I sing and celebrate garbage, the rejected, the refugee, The “wretched refuse yearning to breathe free.” I lift up in the Light those treated like trash, Those living in the junk yards of history. Out of blackened wood from a bombed out church, A black Southern artist made a mobile that took my breath away rising with amazing grace to the sky light, Saying “the whole idea was handed down to me by God To use that which has been discarded Just as we as a people have been discarded, made invisible.” Out of shards of broken glass from a bombed out church in Bethlehem ornaments were made to make visible the love that lights the world like the smile of a child. Out of scraps of Scripture George and Margaret sowed together a quilt of love To make visible the power of God, the hidden power in our hearts. Out of used furniture, a poet makes a tree. Out of dust and ashes, a mystic makes a path to eternity. Blessed be this compost heap, my gardener friend told me, For out of its funky depths will come the food that feeds your belly. As you pull out weeds, remember the words of a wise Indian: There are no weeds, only plants Whose usefulness we don’t yet see. Remember the words of a wise woman: The world is a rummage sale. What some consider trash, others see as treasures. Remember the words of a wise man: I count as garbage all my achievements and degrees. Only love matters. Only love turns junk into jewelry. A crown of thorns into a crown of light.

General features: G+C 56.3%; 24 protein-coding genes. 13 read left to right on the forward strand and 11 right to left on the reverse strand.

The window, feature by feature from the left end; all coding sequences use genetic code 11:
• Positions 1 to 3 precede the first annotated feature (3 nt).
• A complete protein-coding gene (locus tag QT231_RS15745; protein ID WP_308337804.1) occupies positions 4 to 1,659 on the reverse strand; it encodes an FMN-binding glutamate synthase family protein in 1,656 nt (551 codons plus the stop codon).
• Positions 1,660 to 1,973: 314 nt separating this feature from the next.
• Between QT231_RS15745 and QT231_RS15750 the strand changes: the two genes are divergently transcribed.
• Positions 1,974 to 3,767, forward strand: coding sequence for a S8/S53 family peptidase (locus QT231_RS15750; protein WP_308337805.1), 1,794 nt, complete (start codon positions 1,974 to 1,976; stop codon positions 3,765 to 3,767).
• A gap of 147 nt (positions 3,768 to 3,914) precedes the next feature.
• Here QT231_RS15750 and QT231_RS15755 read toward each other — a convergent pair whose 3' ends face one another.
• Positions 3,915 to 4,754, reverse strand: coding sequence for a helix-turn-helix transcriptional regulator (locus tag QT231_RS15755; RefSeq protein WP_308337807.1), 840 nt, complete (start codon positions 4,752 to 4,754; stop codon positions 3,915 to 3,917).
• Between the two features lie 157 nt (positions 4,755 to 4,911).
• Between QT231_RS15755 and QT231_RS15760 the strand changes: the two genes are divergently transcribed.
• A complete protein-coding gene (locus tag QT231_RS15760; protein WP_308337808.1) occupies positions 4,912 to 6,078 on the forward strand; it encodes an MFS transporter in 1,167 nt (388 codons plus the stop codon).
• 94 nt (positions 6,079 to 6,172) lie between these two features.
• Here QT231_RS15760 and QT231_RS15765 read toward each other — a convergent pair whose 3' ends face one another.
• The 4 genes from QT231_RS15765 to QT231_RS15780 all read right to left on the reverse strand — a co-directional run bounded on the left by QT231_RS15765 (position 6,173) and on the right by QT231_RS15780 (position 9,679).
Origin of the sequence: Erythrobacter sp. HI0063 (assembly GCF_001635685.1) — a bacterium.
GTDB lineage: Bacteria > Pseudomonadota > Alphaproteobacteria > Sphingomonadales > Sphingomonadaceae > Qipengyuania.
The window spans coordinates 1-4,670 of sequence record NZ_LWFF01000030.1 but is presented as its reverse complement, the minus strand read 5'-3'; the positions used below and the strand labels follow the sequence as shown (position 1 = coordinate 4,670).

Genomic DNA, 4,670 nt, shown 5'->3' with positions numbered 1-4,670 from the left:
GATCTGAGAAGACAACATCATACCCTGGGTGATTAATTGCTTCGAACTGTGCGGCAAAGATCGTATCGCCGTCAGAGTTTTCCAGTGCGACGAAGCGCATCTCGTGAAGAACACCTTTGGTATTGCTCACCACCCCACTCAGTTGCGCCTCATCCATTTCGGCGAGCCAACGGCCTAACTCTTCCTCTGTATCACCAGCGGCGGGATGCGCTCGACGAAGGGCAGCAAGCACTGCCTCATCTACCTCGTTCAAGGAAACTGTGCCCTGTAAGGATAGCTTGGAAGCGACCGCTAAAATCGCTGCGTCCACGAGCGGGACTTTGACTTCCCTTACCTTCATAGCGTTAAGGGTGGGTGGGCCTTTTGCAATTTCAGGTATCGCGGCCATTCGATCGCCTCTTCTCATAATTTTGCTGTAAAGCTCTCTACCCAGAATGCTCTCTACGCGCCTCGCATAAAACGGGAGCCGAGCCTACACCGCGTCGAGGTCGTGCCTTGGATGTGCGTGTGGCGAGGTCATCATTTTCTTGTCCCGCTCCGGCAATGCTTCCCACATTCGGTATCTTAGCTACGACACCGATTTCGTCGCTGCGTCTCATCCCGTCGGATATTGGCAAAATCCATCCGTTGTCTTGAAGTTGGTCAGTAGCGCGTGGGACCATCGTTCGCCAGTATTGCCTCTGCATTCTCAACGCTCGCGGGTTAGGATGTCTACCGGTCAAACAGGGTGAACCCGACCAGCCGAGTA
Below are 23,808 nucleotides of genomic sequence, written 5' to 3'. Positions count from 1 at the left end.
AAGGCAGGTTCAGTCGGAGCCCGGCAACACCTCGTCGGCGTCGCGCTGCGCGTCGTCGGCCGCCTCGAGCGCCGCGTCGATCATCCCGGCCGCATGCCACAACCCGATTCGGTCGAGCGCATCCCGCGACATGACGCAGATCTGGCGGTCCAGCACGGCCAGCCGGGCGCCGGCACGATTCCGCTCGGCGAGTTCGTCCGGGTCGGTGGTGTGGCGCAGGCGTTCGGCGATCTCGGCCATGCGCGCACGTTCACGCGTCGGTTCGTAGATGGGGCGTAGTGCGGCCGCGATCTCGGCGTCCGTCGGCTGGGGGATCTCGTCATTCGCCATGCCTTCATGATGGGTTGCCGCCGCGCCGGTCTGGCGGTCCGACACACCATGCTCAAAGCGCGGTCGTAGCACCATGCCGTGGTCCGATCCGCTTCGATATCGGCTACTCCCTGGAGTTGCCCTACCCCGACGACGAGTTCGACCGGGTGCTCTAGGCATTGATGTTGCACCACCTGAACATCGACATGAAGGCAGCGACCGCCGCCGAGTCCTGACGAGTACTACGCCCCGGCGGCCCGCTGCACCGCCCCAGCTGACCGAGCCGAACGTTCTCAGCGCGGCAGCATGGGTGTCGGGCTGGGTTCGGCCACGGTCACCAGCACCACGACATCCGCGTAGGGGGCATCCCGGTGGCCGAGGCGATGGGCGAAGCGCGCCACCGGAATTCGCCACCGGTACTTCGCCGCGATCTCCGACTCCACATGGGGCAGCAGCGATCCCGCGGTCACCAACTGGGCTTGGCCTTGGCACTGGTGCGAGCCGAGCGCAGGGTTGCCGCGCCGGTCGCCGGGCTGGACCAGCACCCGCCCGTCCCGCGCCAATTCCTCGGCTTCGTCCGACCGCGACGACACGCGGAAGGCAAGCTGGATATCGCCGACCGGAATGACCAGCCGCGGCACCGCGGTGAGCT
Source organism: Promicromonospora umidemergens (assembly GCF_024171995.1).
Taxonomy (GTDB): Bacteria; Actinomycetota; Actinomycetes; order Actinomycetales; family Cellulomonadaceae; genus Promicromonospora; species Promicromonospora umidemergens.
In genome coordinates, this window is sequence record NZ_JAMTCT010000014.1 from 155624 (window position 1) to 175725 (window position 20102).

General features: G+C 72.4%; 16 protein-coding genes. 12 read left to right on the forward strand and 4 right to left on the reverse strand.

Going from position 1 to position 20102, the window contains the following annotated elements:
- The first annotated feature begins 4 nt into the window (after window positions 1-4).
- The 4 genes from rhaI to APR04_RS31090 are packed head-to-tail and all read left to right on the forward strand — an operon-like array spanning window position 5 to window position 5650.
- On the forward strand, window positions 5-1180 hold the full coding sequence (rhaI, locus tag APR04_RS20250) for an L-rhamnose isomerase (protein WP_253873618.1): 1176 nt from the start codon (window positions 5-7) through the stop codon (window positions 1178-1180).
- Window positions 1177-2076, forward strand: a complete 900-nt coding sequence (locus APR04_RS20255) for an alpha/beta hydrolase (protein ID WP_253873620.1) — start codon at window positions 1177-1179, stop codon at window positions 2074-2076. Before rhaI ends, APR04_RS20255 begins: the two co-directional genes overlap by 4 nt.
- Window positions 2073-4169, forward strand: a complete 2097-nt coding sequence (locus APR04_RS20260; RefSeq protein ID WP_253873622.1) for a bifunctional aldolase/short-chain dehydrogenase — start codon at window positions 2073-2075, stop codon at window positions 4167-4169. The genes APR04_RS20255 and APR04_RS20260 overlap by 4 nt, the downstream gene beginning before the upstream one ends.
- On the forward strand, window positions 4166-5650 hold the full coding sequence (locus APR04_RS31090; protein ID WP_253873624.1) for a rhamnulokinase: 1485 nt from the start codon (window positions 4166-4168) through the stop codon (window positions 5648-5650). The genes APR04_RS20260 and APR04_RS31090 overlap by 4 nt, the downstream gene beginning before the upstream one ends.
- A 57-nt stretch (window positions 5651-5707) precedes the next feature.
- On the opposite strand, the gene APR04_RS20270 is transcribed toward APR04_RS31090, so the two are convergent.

Anthony Manousos is a member of Orange Grove Meeting in Pasadena, CA (PYM), and hs is a previous editor of Western Friend (then Friends Bulletin).